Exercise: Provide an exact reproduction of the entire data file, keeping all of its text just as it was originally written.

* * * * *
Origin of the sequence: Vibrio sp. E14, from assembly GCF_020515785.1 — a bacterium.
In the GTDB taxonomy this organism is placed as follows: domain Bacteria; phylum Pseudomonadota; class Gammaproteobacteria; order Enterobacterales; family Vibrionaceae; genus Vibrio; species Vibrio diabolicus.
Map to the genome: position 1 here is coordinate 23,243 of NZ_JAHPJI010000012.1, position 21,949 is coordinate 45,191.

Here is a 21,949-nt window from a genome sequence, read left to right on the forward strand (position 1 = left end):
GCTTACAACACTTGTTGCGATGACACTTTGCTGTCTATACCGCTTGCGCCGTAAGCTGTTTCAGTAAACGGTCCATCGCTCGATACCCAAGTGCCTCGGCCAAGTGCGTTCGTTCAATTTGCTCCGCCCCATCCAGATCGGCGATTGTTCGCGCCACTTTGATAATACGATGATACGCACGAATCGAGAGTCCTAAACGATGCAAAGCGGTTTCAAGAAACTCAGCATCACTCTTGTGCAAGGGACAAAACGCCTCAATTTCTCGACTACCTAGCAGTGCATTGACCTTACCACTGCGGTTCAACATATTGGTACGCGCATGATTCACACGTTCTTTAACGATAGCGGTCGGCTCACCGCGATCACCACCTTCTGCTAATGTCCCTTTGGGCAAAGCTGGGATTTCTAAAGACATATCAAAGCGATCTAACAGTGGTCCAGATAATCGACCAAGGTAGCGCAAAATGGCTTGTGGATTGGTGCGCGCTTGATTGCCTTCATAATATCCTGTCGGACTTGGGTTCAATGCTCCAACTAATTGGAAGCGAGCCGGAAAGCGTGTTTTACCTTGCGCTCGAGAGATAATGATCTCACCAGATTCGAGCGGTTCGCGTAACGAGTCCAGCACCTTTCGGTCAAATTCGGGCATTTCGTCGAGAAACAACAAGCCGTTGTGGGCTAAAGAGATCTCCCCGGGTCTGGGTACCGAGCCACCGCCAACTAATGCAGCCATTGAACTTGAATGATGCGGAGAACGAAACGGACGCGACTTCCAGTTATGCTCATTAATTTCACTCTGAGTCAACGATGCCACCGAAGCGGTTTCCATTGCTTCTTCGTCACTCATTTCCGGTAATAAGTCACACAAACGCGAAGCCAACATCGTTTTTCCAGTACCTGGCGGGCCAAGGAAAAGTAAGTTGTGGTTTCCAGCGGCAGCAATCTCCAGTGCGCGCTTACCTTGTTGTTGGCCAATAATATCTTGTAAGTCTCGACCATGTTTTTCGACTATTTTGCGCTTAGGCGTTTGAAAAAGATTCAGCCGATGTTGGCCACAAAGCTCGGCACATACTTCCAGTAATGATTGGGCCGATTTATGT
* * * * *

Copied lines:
Origin of the sequence: Vibrio sp. E14, from assembly GCF_020515785.1 — a bacterium.
In the GTDB taxonomy this organism is placed as follows: domain Bacteria; phylum Pseudomonadota; class Gammaproteobacteria; order Enterobacterales; family Vibrionaceae; genus Vibrio; species Vibrio diabolicus.
Map to the genome: position 1 here is coordinate 23,243 of NZ_JAHPJI010000012.1, position 21,949 is coordinate 45,191.

Here is a 21,949-nt window from a genome sequence, read left to right on the forward strand (position 1 = left end):
GCTTACAACACTTGTTGCGATGACACTTTGCTGTCTATACCGCTTGCGCCGTAAGCTGTTTCAGTAAACGGTCCATCGCTCGATACCCAAGTGCCTCGGCCAAGTGCGTTCGTTCAATTTGCTCCGCCCCATCCAGATCGGCGATTGTTCGCGCCACTTTGATAATACGATGATACGCACGAATCGAGAGTCCTAAACGATGCAAAGCGGTTTCAAGAAACTCAGCATCACTCTTGTGCAAGGGACAAAACGCCTCAATTTCTCGACTACCTAGCAGTGCATTGACCTTACCACTGCGGTTCAACATATTGGTACGCGCATGATTCACACGTTCTTTAACGATAGCGGTCGGCTCACCGCGATCACCACCTTCTGCTAATGTCCCTTTGGGCAAAGCTGGGATTTCTAAAGACATATCAAAGCGATCTAACAGTGGTCCAGATAATCGACCAAGGTAGCGCAAAATGGCTTGTGGATTGGTGCGCGCTTGATTGCCTTCATAATATCCTGTCGGACTTGGGTTCAATGCTCCAACTAATTGGAAGCGAGCCGGAAAGCGTGTTTTACCTTGCGCTCGAGAGATAATGATCTCACCAGATTCGAGCGGTTCGCGTAACGAGTCCAGCACCTTTCGGTCAAATTCGGGCATTTCGTCGAGAAACAACAAGCCGTTGTGGGCTAAAGAGATCTCCCCGGGTCTGGGTACCGAGCCACCGCCAACTAATGCAGCCATTGAACTTGAATGATGCGGAGAACGAAACGGACGCGACTTCCAGTTATGCTCATTAATTTCACTCTGAGTCAACGATGCCACCGAAGCGGTTTCCATTGCTTCTTCGTCACTCATTTCCGGTAATAAGTCACACAAACGCGAAGCCAACATCGTTTTTCCAGTACCTGGCGGGCCAAGGAAAAGTAAGTTGTGGTTTCCAGCGGCAGCAATCTCCAGTGCGCGCTTACCTTGTTGTTGGCCAATAATATCTTGTAAGTCTCGACCATGTTTTTCGACTATTTTGCGCTTAGGCGTTTGAAAAAGATTCAGCCGATGTTGGCCACAAAGCTCGGCACATACTTCCAGTAATGATTGGGCCGATTTATGT